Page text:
Men to Feds: Are We in this Together, or Not?

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About Greg Peterson

Greg Peterson is a married, middle-aged transactional lawyer. His greatest accomplishments are having taught one daughter to Eskimo-roll a kayak and another daughter to bake.

Comments

  1. Eric M. says:

    “Are we in this together, or aren’t we?”

    The answer is obvious. If you are female, yes, they are right there in the trenches with you, fighting for you, ensuring that even though your services cost more, you won’t pay more. Why? Because you count. You health and life matter.

    But, if you’re male, good luck, pal. You’re gonna need it. You’re on your own. You life and health have little value. And, if you’re a minority male, yours has almost no value, with rare exceptions.

    This ACA situation is symptomatic of the discrimination against males and the indifference toward problems experienced by boys and men that is baked into the consciousness of our society. This is one of many examples where this is in evidence.

  2. Hmmm, yes well naturally if they are going to cover the cost of birth control etc then they should cover vasectomies, etc. That doesn’t make sense to me at all. I may be a woman and this is great for me, but well there should be that availability to men. Did they forget the other side of the equation? It always seems like some forgets that it takes a man and a woman to make a baby.

  3. “Erin Gloria Ryan put it well in her recent Jezebel post: “When a woman consents to sex, she is not also consenting to pregnancy.” A woman in the U.S. has a constitutional right to terminate hosting a fetus and unilaterally end any obligation to support and raise a child. A precisely opposite legal regime applies to men. When a man has heterosexual sex he is presumed to have consented to paternity and a couple of decades of child support. To control their own fertility, straight men, unlike women, are entirely dependent on complete abstinence or the highly competent use of very limited and often ineffective birth control methods.”

    This double standard is pathetic, and the justification I always hear to differentiate it is only about body autonomy…You can’t use a woman’s body against her will, but in saying that it also gives the privilege of opting out of motherhood should she choose to do so yet men are given the “keep it in your pants” line, we expect men to be more responsible under the current law.

  4. (R)Evoluzione says:

    Obamacare is a sad, farcical, massively overpriced violation of the Hippocratic Oath. Let’s hope SCOTUS does its job and strikes it down.

    • Anthony Zarat says:

      If the SCOTUS strikes down this horror, it will be the 3rd happiest day of my life.

      Fortunetly, the betting odds at intrade predict a strike-down with 62.4% certainty. I hope and pray, with every fiber of body and every drop of blood and every whisp of soul that I have, that this foul law goes down. If Obamacare stands, there will be no dawn for men and boys.

      • poester99 says:

        I believe that NO amendments of any kind were accepted from the GOP and thus none of then voted for it. So how is it that the GOP is always held responsible for failing to compromise? This big, expensive and very important bill was 100% compromise and diplomacy free, and they pushed it through without any wide consensus like other big historical game changers.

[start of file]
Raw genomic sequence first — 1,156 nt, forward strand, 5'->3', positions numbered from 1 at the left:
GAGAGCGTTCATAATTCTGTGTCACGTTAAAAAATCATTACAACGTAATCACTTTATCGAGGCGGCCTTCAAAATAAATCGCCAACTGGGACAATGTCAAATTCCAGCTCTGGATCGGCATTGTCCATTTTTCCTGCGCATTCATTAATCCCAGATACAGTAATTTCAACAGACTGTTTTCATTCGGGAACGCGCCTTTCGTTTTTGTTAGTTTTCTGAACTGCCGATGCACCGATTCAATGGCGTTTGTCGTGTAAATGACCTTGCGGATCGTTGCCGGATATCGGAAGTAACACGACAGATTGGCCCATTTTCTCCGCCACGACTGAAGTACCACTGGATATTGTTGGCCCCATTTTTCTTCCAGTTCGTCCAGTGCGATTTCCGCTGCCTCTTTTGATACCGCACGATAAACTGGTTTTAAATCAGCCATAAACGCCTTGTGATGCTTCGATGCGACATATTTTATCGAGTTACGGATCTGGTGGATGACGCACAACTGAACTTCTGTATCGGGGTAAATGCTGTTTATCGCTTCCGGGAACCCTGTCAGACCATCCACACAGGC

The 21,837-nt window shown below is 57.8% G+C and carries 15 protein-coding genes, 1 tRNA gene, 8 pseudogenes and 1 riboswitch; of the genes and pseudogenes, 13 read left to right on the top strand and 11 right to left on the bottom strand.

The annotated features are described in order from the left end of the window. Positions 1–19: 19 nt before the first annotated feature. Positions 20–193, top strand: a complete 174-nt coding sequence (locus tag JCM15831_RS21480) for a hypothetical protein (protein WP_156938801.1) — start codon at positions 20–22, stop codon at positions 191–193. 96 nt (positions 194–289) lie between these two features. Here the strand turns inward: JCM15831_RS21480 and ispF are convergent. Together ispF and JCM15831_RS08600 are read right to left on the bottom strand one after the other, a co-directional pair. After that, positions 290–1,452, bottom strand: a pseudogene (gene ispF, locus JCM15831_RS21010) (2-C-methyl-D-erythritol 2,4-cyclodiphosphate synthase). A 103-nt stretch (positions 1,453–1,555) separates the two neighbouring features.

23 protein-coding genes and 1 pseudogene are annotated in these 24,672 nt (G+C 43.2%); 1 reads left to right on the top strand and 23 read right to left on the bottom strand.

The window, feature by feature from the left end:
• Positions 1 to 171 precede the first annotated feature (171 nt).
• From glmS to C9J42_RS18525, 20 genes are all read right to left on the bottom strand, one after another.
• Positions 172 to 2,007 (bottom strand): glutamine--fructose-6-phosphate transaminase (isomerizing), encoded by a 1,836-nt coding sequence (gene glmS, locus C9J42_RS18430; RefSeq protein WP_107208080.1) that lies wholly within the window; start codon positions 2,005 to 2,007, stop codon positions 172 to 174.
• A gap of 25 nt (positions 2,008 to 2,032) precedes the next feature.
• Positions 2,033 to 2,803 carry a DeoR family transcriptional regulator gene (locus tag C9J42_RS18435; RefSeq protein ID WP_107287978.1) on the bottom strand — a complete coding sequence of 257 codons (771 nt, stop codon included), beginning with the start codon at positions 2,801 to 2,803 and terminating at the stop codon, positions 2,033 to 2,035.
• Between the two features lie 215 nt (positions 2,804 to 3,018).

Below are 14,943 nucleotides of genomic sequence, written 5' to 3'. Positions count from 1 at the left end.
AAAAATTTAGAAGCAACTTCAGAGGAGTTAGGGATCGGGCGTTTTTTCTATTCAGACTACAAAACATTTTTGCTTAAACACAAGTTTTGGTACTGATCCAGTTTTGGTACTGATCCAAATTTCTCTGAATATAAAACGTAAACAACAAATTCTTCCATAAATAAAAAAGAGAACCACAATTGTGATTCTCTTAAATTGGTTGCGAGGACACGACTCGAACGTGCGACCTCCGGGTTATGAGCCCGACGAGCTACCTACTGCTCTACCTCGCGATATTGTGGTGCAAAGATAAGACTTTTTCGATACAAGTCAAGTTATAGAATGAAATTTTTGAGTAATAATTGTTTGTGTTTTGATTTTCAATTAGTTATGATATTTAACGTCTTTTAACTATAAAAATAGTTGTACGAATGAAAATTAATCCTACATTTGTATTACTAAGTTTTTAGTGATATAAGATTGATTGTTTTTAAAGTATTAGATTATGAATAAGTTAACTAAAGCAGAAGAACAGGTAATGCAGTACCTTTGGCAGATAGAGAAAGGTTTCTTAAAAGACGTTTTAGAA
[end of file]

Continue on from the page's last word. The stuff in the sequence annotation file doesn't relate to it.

5. “War Against Women”…my ass. Whether its healthcare or education, liberals have been waging a war against males for years.

    • Anthony Zarat says:

      So true :)

      Before Obamacare, discrimination against boys in K-12 was my #1 issue. Education is very important, but staying alive is even more important. Obamacare, the most cruel act of government discrimination since Jim Crow, MUST end.

      • Peter Houlihan says:

        I’ve mentioned it before, I really think the Jim Crow comparisons are out of line:

        Look at it from a black person’s point of view: You’re effectively saying to them that white men are now going through what they and their ancestors had to.

        Don’t get me wrong: the sexism inherent in Obamacare is bad, but it’s not slavery or lynchmobbing.

        • To play devil’s advocate, I would say that there doesn’t need to be a lynch-mobing.
          All that needs to happen is for violence against men (especially by women) to not get justice, which largely seems to be the case.

          Mary Winkler.

          • Anthony Zarat says:

            There seems to be some confusion.

            Jim Crow laws were not “mob justice”. Although some were genuine black letter laws, many established institutional jurisdiction over everyday aspects of life. The institutions did the “dirty work”. There was no need for lawmakers to associate their names with terrible injustice. Instead, this was left to beaurocrats.

            This is exactly, EXACTLY, how Obamacare works:

            1) All Americans are required to purchase “qualified” health care.
            2) A few dozen institutions (beaurocracies) are established to define “qualified”.
            3) All of these institutions are placed under the supervision of “women’s health” offices, staffed by “women’s experts.”

            The result is predictable and tragic. Every year, men and boys will lose more and more heatlh care benefits. This will free up more and more money to extend luxuries, privileges, and pampering for women. Expect critical lifesaving treatment for men and boys to have unaffordably high co-payments. Men will stay away from treatment, become sick, and die. Liberals will blame big bad companies and greed.